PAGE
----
Is the Central Information Commission (CIC) unhappy with Information Commissioner M Sridhar Acharyulu's recent ruling on Prime Minister Narendra Modi's degree?
Acharyulu had ruled on 21 December that Delhi University should allow inspection of all records of 1978, the year in which Modi got the degree, as claimed by the university.
The CIC has suddenly taken away the charge of the Human Resource Development Ministry (HRD) from Acharyulu.
It was just 12 days ago that CIC had issued a work allocation order which listed HRD under his name.
However, on 10 January Chief Information Commissioner RK Mathur reshuffled the ministries/departments assigned to himself and the 8 ICs, "in super session of earlier work allocation".
Following this order, HRD has been taken away from Acharyulu and assigned to another IC, M Prashar.
While it can be argued that this is an administrative decision and it is the prerogative of the CIC, the timing of the move is suspicious.
At any given point of time in the CIC, work on multiple RTI appeals related to various departments/ministries. Taking a charge away from one commissioner and giving it to another in less than two weeks makes little sense. The commission has already received a lot of flak for stonewalling requests for information on the issue.
It seems quite clear that the reallocation of work is a fallout of Acharyulu having given an order that is contrary to the approach taken on the issue so far by the PMO, DU and Gujarat University.
They have repeatedly turned down requests for information on PM's degrees in the last two years. The latest order will facilitate the scrutiny of all DU degrees of 1978 and there is very little chance for the truth to remain hidden after that.
So, what is this truth that is bothering the government so much?
As this writer has argued earlier, high educational qualifications are neither a constitutional requirement nor a moral one to contest parliamentary polls in India. If the PM is indeed a post-graduate, as he claims, it doesn't make sense to hide the fact. If he is not, there is no need to hide that either.
Why then is the government indulging in this hide-and-seek and also punishing those who take a different stand?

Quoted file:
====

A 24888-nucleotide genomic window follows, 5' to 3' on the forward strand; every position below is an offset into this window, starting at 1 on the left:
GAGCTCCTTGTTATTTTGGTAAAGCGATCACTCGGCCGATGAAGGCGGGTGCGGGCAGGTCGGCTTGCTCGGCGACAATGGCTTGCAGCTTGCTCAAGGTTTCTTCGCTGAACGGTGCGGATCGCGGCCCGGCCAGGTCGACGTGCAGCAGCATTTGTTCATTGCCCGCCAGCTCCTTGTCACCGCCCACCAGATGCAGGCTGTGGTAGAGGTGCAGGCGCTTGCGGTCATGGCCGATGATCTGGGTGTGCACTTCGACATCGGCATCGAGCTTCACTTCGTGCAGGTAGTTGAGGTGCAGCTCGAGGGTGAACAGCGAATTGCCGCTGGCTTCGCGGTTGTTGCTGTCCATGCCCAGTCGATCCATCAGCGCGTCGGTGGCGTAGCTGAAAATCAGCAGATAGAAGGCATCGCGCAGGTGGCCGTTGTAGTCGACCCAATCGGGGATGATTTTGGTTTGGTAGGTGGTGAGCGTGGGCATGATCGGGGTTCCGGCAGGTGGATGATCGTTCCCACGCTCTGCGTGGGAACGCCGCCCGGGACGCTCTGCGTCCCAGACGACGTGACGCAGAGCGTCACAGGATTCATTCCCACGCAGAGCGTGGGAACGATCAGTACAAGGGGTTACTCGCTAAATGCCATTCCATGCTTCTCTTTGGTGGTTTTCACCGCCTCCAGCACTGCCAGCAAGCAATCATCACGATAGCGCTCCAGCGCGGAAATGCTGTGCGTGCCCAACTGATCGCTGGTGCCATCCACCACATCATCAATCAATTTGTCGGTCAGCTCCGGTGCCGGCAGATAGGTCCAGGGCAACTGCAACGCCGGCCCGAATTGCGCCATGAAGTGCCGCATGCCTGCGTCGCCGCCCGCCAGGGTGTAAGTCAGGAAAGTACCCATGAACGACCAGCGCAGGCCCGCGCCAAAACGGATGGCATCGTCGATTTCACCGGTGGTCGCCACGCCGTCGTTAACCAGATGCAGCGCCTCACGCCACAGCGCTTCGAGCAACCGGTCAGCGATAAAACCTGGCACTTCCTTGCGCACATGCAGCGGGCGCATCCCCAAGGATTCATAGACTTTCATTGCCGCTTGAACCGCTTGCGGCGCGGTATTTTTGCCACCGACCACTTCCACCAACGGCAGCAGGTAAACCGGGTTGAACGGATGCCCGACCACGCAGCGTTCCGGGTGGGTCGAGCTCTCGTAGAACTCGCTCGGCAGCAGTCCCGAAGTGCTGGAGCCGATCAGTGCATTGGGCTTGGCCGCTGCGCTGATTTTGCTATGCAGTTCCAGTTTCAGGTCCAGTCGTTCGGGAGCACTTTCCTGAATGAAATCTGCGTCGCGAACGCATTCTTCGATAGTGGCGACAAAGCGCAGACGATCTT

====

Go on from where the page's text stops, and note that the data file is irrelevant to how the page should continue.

Acharyulu himself has not made any public statement on the issue, but has made at least eight posts on his Facebook wall, sharing media reports that talk about his powers being 'clipped'.
He also wrote "With 'no comment'" on his wall, when he posted the first such media report.
Acharyulu bats for transparency
Professor Madabhushanam Sridhar Acharyulu, 61, is essentially a professor of law and a writer. Before joining the CIC on 22 November 2013, he was a professor of law at National Academy of Legal Studies and Research (NALSAR) University of Law, Hyderabad.
The CIC claim he has authored as many as 30 books on law & journalism, in English and Telugu. These include four books on the Right to Information.
Acharyulu is also a columnist for a couple of English and Telugu newspapers and web-journals. Apart from a post-graduate degree in Law, he also hold a Masters degree in journalism, from Osmania University.
Association with journalism runs across two generations in his family, with his father, MS Acharya, being a freedom fighter and founder Editor of Janadharma Weekly and Warangal Vani.
Given his background in law, journalism and RTI, it is quite easy to gauge Acharyulu's commitment to the need for transparency in public life. Some of his tweets are also indicative of his worldview.
Oath of secrecy is obsolete, it should be replaced by oath of transparency by every Minister, Chief Minister, Prime Minister.— Madabhushi Sridhar (@MadabhushiS) March 14, 2016
Ministers are public authority, they are answerable to people. This is my order. Text can be read hear: https://t.co/K7awDMM8c8— Madabhushi Sridhar (@MadabhushiS) March 14, 2016
His tweet from March 2016 about the oath of secrecy sounds prophetic now.